A Difficult, Yet Inspiring Memoir

The first time Daddy found out about me, it was from behind glass during a routine visit to prison, when Ma lifted her shirt, teary-eyed, exposing her pregnant belly for emphasis. ~ Liz Murray

So begins Liz Murray's book, Breaking Night: A Memoir about Forgiveness, Survival, and my Journey from Homeless to Harvard. The first sentence gripped me, and then her matter-of-fact prose style of telling her compelling story held me for the entire time I was (and even when I wasn't) reading the book. It kept getting worse… and then it got worse. I kept reading because I needed to know the end of the story. Liz Murray neither inflates nor deflates her story, which exposes the reader to the raw and stark reality of the circumstances of her childhood.

The last book that gripped me and held me in this same way was The Glass Castle. I was at Smith at the time, and I literally stayed up until the birds began to sing, and I had class to go to that morning. I had to put Breaking Night down sometimes, because I had to go to work, and because the book is 334 pages long. And sometimes I just needed a break, even though a part of me really wanted to keep going.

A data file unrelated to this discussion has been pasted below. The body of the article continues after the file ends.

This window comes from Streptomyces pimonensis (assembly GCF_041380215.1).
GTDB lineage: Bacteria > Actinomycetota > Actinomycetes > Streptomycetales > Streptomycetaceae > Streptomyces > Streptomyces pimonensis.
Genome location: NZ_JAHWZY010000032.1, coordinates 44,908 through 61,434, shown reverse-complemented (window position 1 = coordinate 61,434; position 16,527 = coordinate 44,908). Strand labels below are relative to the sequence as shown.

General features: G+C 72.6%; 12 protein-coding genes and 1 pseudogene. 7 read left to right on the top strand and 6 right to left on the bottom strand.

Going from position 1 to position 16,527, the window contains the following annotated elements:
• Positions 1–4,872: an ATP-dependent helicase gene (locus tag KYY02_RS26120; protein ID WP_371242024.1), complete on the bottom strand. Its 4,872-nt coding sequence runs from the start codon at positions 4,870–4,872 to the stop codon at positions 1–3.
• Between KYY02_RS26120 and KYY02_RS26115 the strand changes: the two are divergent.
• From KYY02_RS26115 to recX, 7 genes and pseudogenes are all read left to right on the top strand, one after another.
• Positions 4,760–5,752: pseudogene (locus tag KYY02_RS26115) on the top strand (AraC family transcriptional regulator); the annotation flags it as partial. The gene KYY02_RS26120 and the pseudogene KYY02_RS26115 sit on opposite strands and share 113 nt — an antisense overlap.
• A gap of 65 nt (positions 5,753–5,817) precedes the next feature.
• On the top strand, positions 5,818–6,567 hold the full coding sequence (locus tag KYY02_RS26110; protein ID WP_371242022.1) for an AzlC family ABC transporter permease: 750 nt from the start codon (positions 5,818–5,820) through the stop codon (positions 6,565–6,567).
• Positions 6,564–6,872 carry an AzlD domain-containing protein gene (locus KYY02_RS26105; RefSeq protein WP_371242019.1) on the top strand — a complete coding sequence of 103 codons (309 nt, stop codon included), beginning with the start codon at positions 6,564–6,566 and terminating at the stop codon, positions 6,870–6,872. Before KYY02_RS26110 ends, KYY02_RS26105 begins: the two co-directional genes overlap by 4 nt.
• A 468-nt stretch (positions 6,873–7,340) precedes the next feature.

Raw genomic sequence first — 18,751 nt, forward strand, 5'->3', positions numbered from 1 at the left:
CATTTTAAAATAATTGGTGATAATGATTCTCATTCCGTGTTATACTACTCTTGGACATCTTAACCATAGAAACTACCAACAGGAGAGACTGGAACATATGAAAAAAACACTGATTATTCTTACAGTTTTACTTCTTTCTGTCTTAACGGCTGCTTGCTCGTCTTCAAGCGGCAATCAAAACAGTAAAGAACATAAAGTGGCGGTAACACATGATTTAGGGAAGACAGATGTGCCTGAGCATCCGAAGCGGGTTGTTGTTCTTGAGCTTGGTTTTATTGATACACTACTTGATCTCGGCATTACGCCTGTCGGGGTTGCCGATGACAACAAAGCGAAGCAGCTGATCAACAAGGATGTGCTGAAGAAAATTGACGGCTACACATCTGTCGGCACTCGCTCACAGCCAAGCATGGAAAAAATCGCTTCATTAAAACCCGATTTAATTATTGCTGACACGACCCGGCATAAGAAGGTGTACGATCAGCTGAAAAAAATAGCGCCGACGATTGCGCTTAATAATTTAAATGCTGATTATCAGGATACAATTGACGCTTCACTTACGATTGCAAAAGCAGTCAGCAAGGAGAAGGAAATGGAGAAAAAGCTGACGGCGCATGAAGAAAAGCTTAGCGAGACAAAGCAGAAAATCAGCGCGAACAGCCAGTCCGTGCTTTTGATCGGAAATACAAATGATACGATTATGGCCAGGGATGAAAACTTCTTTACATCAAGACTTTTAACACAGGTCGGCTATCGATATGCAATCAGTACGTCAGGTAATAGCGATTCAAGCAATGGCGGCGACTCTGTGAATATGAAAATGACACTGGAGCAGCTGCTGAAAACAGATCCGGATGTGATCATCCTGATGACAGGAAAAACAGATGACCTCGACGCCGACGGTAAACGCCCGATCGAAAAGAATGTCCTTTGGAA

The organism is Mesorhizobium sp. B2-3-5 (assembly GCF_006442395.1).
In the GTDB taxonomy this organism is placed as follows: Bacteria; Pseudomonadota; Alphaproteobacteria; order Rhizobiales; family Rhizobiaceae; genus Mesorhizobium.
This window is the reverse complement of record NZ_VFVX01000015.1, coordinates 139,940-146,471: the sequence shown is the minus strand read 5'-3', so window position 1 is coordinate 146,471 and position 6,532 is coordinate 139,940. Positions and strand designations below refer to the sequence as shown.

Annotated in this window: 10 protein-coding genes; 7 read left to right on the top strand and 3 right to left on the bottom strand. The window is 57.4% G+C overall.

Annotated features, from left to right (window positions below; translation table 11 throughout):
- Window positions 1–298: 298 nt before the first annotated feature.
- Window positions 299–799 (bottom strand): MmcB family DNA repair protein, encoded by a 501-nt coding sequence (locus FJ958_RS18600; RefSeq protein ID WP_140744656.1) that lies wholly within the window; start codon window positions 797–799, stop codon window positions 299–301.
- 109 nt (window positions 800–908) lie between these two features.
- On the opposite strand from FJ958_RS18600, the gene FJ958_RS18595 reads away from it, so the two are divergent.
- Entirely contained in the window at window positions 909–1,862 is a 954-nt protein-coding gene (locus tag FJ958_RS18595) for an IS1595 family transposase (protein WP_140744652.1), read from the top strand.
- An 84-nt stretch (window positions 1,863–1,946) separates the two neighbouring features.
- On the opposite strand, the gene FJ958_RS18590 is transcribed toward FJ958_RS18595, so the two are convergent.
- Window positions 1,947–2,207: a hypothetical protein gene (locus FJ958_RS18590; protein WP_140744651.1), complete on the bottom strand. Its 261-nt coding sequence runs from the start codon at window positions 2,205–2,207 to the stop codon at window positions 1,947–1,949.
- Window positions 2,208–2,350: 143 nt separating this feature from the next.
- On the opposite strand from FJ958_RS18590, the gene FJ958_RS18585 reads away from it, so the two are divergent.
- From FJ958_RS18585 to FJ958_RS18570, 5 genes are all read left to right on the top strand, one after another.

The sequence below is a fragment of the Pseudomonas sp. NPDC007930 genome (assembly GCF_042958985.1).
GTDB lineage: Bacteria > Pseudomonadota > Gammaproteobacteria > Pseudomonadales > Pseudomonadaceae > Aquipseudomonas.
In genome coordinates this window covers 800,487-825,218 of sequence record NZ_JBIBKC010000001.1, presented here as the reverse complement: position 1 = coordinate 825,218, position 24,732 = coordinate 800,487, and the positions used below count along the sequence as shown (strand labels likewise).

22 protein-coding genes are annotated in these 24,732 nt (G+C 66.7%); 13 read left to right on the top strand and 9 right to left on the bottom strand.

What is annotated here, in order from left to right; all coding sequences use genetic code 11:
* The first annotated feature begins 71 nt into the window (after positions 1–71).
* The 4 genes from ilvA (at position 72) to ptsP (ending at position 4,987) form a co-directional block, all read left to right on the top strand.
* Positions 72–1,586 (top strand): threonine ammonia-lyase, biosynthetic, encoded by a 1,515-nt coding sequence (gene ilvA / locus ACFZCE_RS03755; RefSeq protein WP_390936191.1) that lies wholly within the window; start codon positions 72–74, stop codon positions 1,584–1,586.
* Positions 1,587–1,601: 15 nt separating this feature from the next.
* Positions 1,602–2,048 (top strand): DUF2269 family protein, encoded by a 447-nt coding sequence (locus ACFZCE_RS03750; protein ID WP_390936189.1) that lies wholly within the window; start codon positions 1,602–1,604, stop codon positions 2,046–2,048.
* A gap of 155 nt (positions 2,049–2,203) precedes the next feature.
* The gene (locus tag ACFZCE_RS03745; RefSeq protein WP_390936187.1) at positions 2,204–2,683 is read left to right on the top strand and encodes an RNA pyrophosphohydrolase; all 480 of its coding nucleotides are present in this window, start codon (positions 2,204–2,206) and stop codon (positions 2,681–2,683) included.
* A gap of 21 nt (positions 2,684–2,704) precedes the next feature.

When I read Breaking Night, I realized my childhood might have been difficult, but Liz Murray's was absolutely horrendous. It is a great testament to just how much the human spirit can endure and still prevail — not only did Liz Murray survive her childhood, she is now thriving in the life she chose and created for herself. I can certainly relate to an important part in her book — when she vowed to turn her life around, she felt like she was starting with an empty slate and that she could choose what to put on that slate. That is pretty much how I felt the first time I left the Amish. And though she didn't actually write this in her book, I wonder, as Liz gets older, whether she will feel like I do, that she has lived two lives in one lifetime — the one she was born into and the one she chose.

Liz Murray now makes public appearances to inspire others. My guess is that for people who have read her story, she has to merely show up for that to happen.
 

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